For most entrepreneurs, financing options are limited to either debt or equity. Weighing the two options at each stage makes all the difference between staying afloat or sinking in the ocean of liquidity challenges.
We compare the upside and the downside of these financing options to help you make an enlightened decision. On one hand, debt financing for entrepreneurs who are just starting out attracts high, unaffordable interest rates that drive them under.
However, equity financing might bring on board an investor who has a different vision for the company, making it an unhappy marriage driven by bad decisions.
There are a few factors to consider before settling on either option to ensure you choose the right fit for you as an entrepreneur.
Understanding Debt Financing
Debt financing involves borrowing a fixed sum from a lender which is then repaid with a predetermined interest rate. It is essentially a loan a lending institution such as a bank, your parents, or acquaintances give you and is paid back plus interest.
There are different options when it comes to debt financing including:
- Secured credit line
- Credit cards
- Invoice financing
- Merchant cash advance
You might be required to put up an asset as surety, collateral, or a guarantee to assure the lending institution you will not default on payment.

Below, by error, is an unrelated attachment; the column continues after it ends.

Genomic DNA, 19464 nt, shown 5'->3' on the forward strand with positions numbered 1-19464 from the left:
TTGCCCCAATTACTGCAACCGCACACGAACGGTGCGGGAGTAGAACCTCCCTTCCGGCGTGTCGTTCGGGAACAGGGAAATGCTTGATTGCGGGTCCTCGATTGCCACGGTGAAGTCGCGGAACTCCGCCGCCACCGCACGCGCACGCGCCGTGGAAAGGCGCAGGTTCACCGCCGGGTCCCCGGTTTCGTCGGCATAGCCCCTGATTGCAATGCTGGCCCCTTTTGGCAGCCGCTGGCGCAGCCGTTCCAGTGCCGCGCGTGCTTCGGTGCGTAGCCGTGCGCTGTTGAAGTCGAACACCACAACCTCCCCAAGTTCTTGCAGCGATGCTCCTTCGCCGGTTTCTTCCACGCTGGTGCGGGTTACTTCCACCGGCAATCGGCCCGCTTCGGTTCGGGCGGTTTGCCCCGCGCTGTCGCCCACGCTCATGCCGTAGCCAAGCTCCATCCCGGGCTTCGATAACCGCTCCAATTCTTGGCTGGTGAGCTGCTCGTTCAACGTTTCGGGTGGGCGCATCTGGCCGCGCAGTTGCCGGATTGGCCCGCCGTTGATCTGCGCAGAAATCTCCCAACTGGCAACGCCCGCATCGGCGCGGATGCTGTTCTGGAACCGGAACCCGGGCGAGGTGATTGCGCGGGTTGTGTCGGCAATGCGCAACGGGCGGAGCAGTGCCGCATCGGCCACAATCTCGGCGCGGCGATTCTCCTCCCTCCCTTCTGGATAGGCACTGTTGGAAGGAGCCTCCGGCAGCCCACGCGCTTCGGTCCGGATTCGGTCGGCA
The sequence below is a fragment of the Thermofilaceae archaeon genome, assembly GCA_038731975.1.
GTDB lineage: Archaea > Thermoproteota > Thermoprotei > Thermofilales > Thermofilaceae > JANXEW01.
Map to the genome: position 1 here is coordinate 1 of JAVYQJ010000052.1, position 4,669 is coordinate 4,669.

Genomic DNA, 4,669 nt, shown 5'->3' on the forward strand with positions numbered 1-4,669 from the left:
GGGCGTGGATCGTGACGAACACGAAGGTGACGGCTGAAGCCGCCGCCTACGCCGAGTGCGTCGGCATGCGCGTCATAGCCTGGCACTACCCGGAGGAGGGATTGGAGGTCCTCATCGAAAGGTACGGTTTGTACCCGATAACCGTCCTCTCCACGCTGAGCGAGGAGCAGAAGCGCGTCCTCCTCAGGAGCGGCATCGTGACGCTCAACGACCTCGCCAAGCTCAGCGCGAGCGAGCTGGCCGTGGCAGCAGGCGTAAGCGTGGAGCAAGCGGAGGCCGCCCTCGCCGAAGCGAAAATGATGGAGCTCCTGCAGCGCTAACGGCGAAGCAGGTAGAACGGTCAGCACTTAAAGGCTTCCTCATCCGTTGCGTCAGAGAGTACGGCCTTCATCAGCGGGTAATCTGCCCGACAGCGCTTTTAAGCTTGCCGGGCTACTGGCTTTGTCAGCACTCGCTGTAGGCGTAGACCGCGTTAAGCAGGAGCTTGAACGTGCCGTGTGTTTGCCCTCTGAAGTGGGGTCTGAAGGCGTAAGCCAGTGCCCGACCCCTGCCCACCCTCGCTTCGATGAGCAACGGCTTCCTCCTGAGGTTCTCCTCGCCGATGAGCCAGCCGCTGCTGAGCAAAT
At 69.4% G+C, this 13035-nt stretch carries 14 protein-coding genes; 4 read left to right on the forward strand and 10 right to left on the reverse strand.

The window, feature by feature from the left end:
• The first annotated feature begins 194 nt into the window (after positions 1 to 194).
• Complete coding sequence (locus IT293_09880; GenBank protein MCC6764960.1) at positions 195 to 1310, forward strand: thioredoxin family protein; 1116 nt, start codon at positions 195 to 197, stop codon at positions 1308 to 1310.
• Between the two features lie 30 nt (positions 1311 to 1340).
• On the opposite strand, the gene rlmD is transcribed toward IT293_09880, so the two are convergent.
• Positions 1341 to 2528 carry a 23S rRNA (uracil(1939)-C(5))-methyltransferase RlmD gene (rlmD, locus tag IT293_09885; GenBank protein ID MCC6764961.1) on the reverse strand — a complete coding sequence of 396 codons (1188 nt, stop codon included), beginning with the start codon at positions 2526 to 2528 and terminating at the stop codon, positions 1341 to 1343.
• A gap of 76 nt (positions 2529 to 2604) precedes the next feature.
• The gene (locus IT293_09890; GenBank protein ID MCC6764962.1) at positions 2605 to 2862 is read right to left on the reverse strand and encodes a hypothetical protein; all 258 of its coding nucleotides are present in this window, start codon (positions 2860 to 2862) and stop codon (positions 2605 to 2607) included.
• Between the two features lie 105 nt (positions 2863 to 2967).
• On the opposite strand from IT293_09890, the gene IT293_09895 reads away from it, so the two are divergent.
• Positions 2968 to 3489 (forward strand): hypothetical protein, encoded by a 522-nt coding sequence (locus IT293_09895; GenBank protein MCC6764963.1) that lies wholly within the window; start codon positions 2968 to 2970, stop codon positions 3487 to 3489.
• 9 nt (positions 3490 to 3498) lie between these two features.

Debt Financing Pros
- Control and ownership: Debt financing allows entrepreneurs to retain complete ownership and control. The bank, or lending institution, claims only the loaned amount and agreed interest, thus they neither get a stake nor control over your venture.
- The lender cannot claim any future profits, they can only claim repayment of principal and interest agreed upon beforehand. This means all profits go to the owners.
- You can reduce the same day loan expense if it is deducted from the venture’s tax returns.
- It is easy to plan for repayment of debt financing loans.
- There are many options to choose from. Entrepreneurs can apply for cards, loans, or lines of credit.
- Low interest rates
- It is easy to acquire debt capital because it is governed by fewer regulations.
- It is suitable for businesses of all sizes.
- Flexibility regarding the amount of money you can borrow and the repayment duration.
- Debt must be repaid whether the venture succeeds or not.